‘I just care about change’: Nevada’s Latinos on their cost-of-living fears Nevada has an acute shortage of affordable housing – but do Republicans or Democrats have practical answers to curb one of America’s most pressing issues?Claudia Lopez, 39, is worried for her children.As her curly haired seven-year-old daughter bounced around a play area inside El Mercado, a shopping center within the Boulevard Mall in Las Vegas where the smell of arepas and tacos hovers over the shops, Lopez soaked in her day off from knocking on doors and talking to residents about the upcoming election.Latino activists have been changing Arizona politics. The midterms are their biggest challenge yetRead moreFor much of her life, Lopez, whose parents emigrated from Mexico to California, where she was born, didn’t care for politics. This year, that changed: since Lopez moved to Las Vegas seven years ago, rents have rocketed. In the first quarter of 2022, the Nevada State Apartment Association found that rent had soared, on average, more than 20% compared to the same period last year. That growth has since slowed, but the self-employed house cleaner worries about her children’s future: their safety, their schools, their shelter.“I don’t care about Democrats or Republicans,” Lopez says. “I care about change. I just want change for the better. Everything’s getting worse. You see little kids like, ‘Are they going to live to my age?’”In Nevada, the political stakes of this election are high. Latino voters are projected to account for one for every five potential voters in November, turning the state into a microcosm of the national influence voters of color will have on the election. While Nevada voted Democrat in the last election, its contests were won by slim margins. And as a voting bloc, Latinos are not monolithic: what they care about ranges from immigration to the economy and depends on where throughout the country they live.An emerging, central, and practical concern for this group, however, rests in the rising costs of living – especially housing. The state has the steepest affordable housing shortage in the country. For every 100 renters in Nevada, there are just 18 affordable homes available to extremely low-income households, according to the National Low Income Housing Coalition. By comparison, Mississippi, which has the highest poverty rate in the country, has 58 homes available for every 100 renters.“It’s a perfect storm,” said Melissa Morales, founder of Somos Votantes, a non-profit focused on encouraging Latino voter participation. “You have the state that was hardest hit by unemployment and its economy was the hardest hit by the pandemic. You have the first Latina US senator ever in American history that’s up for re-election.”“For Latino voters, they are less interested in a blame game and much more interested in solutions,” she added. “When they’re placing the economy and these sorts of costs that are at the top of their list, they are really looking at which party is providing hard solutions to these issues.”In the governor’s race, the Democratic incumbent Steve Sisolak, who approved $500m in federal funds from the American Rescue Plan toward developing housing, plans on working with state lawmakers to curtail corporations from buying properties, reform evictions and impose rent control. He extended an eviction moratorium through last May in the midst of the pandemic.But on his website, his opponent Republican Joe Lombardo slammed Sisolak’s administration as a “roadblock for affordable housing”, stating that Lombardo would streamline permitting and licensing for housing.Despite political posturing, there’s concern about whether Latino voters will show up at all. That presents a vexing question for organizers attempting to cut past political rhetoric to capture Latino voters’ attention: who has the practical answers to curb America’s most pressing issues: the rising cost of living? And what will convince them that politicians will actually make good on these promises?Advocacy groups have taken to the pavement to try and bridge any voter education gaps.Morales says that of their canvassing operations in Nevada, Arizona and Michigan, those in Nevada spoke the most about the rising costs of housing and healthcare.Morales serves as president of Somos PAC, which has supported Senator Catherine Cortez Masto, the first Latina elected to the US Senate, who is vying for re-election against former Nevada attorney general and Republican Adam Laxalt. While Cortez Masto’s website lauds her work to “expand affordable housing” and “combat housing discrimination”, Laxalt’s makes no mention of housing as an issue, focusing instead on the economy, crime, immigration and other issues.The Culinary Workers Union, whose membership of 60,000 hospitality workers is mostly made up of people of color, are also engaging in what they hope will be their largest canvassing operation in history, dispatching at least 350 canvassers, with more closer to election day, to neighborhoods six days a week.With hopes of reaching 1 million households, the union’s canvassers’ focus on calling for blocking rent hikes and curtailing the cost of living, responding to a national crisis that upended the lives of voters of color in the area.On a recent trip to a quiet neighborhood in north Las Vegas, where roughly four in 10 Latinos live, Miguel Regalado trudged from door to door under the sweltering desert heat.A lead canvasser who has embarked on multiple campaigns since 2016, Regalado, like hundreds of others, had taken a leave of absence from his job to talk with voters. So did Rocelia Mendoza and Marcos Rivera, who joined him to stroll through the neighborhood full of nearly identical houses, with white exteriors and red roofs, Halloween decorations on their front yards.Regalado, a utility porter at The D Casino, and Mendoza, a dining bus person at the Wynn who worked her fourth campaign since 2017, checked their tablets for the list of addresses. When knocks went unanswered, they affixed literature and endorsement guides to people’s doors.Those who answered were largely Black and Latino residents, with Regalado and Mendoza relating to some in Spanish. They often framed their pitches around signing a petition calling for “neighborhood stability” – a collection of proposals to stop rent increases in Clark and Washoe counties, where Las Vegas and Reno are – and to support candidates, largely Democrats, who have signed on to support the cause. Those two cities represent battlegrounds for Republicans and Democrats alike as Republicans managed to persuade more Latino voters in Las Vegas since 2020 but lost ground with them in Reno.David Damore, chair of the political science department at the University of Nevada at Las Vegas, said that the door-knocking operations were key to encouraging turnout from Latino voters. Without door-knocking from the union, whose membership is majority people of color, “Nevada would not have shifted from red to blue,” Damore wrote in an email. “There are hard-fought wins on the line this cycle.”Ted Pappageorge, secretary-treasurer for the Culinary Workers Union, told the Guardian that working-class Nevada residents across racial and ethnic backgrounds have expressed concern to members about rent, the cost of inflation and rising healthcare costs.“Our members can’t afford homes like they used to,” Pappageorge, who spent a decade as the union’s president, says. “We’re finding that folks are concerned, and they want to know what to do. And we have a plan to win.”The canvassers themselves are dealing with the housing constraints. Before the pandemic, Regalado tried to buy a house. He made offers and felt qualified. “I got outbid every time I did it,” Regalado says. He worried about what he had heard from community members about companies that have bought properties in Las Vegas as investments and the pressure that puts on people’s lives.“The price-gouging is making it harder for everyone to buy a house and find a place to live. They are buying up the rentals and jacking up all the prices at the same time, making it harder and harder for the community to have a decent place to live. We’ve seen eviction notices in apartment complexes, too, because of rents going up.”Marcos Rivera, who was canvassing for the first time, noted that he too wanted to buy a house but was forced to rent an apartment. His family’s rent rose more than 40 percent. He worried about landlords lobbying to raise rents mid-year.“If we don’t do something about it, it’s going to continue to grow. It’s absolutely insane,” Rivera says. “We should just have one job to support our family and our rent. We shouldn’t have to have two jobs to have a decent living.”In its latest canvassing operation announcement, the union noted that its goal of 1 million door knocks in Reno and Las Vegas would reach “more than half of the Black and Latinx voters and more than a third of the Asian American Pacific Islander voters in Nevada”.While her daughter fiddled with food at El Mercado, Lopez, who doesn’t support abortion rights, recounted how since the US supreme court overturned Roe v Wade, questioned what other constitutional rights would be taken away from women like her and her daughter.Underpinning that was the anxiety that she would be unable to provide the life her parents had for her, that as the costs of living in America, she would be unable to buy a home, even as her parents owned two houses.“As a Hispanic woman, I would love to say that we’re able to do what my parents came out to do,” Lopez says. “It’s crazy how my parents came here illegally. They own two houses. And I was born here and I’m not able to afford a house because they’re going up sky-high.”Lopez, who canvasses for the Culinary Workers Union, registered herself and her family to vote for the first time. She understood those she had encountered who were disenchanted with politics, who faced the evictions and instability from unaffordable living situations as their jobs were upended by the pandemic. But she is determined to make sure they have a say in the state’s political future.“Our voice does count,” Lopez told the Guardian when asked about the collective power of Latino voters. “We can make a change.”TopicsNevadaUS politicsUS midterm elections 2022RepublicansDemocratsRacenewsReuse this content More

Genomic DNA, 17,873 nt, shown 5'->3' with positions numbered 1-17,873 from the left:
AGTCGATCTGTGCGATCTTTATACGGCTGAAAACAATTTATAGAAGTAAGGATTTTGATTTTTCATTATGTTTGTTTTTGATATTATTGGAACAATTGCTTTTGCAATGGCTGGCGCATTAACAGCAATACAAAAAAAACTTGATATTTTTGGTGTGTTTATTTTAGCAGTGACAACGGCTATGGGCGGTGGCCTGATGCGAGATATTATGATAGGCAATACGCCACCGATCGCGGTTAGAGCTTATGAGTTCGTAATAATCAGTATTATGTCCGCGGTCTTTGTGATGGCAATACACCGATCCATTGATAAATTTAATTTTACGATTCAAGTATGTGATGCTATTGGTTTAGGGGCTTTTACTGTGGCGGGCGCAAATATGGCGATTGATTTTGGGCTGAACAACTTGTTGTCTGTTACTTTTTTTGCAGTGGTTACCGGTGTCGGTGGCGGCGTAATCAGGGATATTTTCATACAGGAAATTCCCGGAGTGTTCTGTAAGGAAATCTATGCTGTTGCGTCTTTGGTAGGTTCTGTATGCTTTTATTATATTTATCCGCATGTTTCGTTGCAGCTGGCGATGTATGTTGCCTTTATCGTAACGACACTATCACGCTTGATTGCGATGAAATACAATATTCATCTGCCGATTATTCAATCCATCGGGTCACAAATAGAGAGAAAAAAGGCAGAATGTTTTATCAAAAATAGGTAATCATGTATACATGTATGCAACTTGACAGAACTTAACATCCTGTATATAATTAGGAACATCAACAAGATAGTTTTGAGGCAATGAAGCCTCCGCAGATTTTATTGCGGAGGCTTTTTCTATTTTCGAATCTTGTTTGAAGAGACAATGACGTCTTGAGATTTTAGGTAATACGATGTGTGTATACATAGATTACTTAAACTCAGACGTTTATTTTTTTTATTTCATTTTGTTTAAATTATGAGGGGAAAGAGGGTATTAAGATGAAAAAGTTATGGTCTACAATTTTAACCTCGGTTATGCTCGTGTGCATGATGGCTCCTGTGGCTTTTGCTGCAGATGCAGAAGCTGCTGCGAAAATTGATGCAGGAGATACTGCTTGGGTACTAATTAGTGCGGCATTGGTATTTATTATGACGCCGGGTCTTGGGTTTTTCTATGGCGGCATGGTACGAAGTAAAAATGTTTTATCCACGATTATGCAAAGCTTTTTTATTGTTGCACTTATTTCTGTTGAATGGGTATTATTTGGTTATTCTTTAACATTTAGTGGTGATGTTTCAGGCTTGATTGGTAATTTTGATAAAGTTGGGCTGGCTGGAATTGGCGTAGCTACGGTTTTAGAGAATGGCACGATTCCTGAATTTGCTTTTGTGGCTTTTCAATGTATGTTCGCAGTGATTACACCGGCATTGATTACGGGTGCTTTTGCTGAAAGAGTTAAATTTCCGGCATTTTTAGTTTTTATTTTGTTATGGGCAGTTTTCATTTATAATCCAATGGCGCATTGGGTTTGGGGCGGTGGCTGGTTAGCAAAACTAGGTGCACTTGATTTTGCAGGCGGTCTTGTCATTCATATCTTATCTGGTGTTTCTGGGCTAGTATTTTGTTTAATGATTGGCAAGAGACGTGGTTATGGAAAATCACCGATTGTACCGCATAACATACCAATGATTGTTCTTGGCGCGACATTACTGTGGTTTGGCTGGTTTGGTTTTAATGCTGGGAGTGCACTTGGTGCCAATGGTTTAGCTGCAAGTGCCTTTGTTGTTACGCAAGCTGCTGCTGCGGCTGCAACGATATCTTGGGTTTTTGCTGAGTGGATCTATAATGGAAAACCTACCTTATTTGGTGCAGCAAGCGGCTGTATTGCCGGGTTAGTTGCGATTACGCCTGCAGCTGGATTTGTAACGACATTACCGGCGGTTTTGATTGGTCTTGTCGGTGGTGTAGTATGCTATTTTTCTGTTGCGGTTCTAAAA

• in